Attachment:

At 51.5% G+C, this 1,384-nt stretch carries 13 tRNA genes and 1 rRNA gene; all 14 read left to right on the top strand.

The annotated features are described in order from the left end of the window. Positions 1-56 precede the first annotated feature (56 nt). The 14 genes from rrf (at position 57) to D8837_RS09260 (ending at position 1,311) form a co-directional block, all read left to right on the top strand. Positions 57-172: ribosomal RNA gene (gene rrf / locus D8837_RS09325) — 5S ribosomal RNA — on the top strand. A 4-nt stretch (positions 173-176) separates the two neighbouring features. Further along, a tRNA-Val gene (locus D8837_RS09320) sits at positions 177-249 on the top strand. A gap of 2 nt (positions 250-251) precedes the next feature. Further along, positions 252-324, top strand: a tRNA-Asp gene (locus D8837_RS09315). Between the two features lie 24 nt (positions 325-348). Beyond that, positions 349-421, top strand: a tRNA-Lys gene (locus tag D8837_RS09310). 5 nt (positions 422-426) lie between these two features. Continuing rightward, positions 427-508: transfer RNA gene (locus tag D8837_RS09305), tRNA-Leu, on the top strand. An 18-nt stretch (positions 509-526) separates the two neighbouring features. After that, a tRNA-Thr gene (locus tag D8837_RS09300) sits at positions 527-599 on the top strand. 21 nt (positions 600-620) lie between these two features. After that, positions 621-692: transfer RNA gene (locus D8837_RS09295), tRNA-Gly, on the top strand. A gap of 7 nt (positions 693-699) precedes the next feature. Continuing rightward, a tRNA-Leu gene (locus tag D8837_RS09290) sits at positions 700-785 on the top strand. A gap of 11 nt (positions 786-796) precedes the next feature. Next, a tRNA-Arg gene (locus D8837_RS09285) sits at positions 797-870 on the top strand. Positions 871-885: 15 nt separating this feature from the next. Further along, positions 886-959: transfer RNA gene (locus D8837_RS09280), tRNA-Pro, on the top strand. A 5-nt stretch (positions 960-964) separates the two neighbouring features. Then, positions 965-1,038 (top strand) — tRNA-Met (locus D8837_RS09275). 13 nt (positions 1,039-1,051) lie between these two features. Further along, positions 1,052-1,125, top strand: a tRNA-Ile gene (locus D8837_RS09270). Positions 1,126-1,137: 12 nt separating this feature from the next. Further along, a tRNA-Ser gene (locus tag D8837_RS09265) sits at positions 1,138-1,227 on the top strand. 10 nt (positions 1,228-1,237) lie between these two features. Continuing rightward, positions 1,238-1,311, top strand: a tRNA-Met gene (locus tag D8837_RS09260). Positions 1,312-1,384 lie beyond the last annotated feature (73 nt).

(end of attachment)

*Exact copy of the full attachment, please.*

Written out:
At 51.5% G+C, this 1,384-nt stretch carries 13 tRNA genes and 1 rRNA gene; all 14 read left to right on the top strand.

The annotated features are described in order from the left end of the window. Positions 1-56 precede the first annotated feature (56 nt). The 14 genes from rrf (at position 57) to D8837_RS09260 (ending at position 1,311) form a co-directional block, all read left to right on the top strand. Positions 57-172: ribosomal RNA gene (gene rrf / locus D8837_RS09325) — 5S ribosomal RNA — on the top strand. A 4-nt stretch (positions 173-176) separates the two neighbouring features. Further along, a tRNA-Val gene (locus D8837_RS09320) sits at positions 177-249 on the top strand. A gap of 2 nt (positions 250-251) precedes the next feature. Further along, positions 252-324, top strand: a tRNA-Asp gene (locus D8837_RS09315). Between the two features lie 24 nt (positions 325-348). Beyond that, positions 349-421, top strand: a tRNA-Lys gene (locus tag D8837_RS09310). 5 nt (positions 422-426) lie between these two features. Continuing rightward, positions 427-508: transfer RNA gene (locus tag D8837_RS09305), tRNA-Leu, on the top strand. An 18-nt stretch (positions 509-526) separates the two neighbouring features. After that, a tRNA-Thr gene (locus tag D8837_RS09300) sits at positions 527-599 on the top strand. 21 nt (positions 600-620) lie between these two features. After that, positions 621-692: transfer RNA gene (locus D8837_RS09295), tRNA-Gly, on the top strand. A gap of 7 nt (positions 693-699) precedes the next feature. Continuing rightward, a tRNA-Leu gene (locus tag D8837_RS09290) sits at positions 700-785 on the top strand. A gap of 11 nt (positions 786-796) precedes the next feature. Next, a tRNA-Arg gene (locus D8837_RS09285) sits at positions 797-870 on the top strand. Positions 871-885: 15 nt separating this feature from the next. Further along, positions 886-959: transfer RNA gene (locus D8837_RS09280), tRNA-Pro, on the top strand. A 5-nt stretch (positions 960-964) separates the two neighbouring features. Then, positions 965-1,038 (top strand) — tRNA-Met (locus D8837_RS09275). 13 nt (positions 1,039-1,051) lie between these two features. Further along, positions 1,052-1,125, top strand: a tRNA-Ile gene (locus D8837_RS09270). Positions 1,126-1,137: 12 nt separating this feature from the next. Further along, a tRNA-Ser gene (locus tag D8837_RS09265) sits at positions 1,138-1,227 on the top strand. 10 nt (positions 1,228-1,237) lie between these two features. Continuing rightward, positions 1,238-1,311, top strand: a tRNA-Met gene (locus tag D8837_RS09260). Positions 1,312-1,384 lie beyond the last annotated feature (73 nt).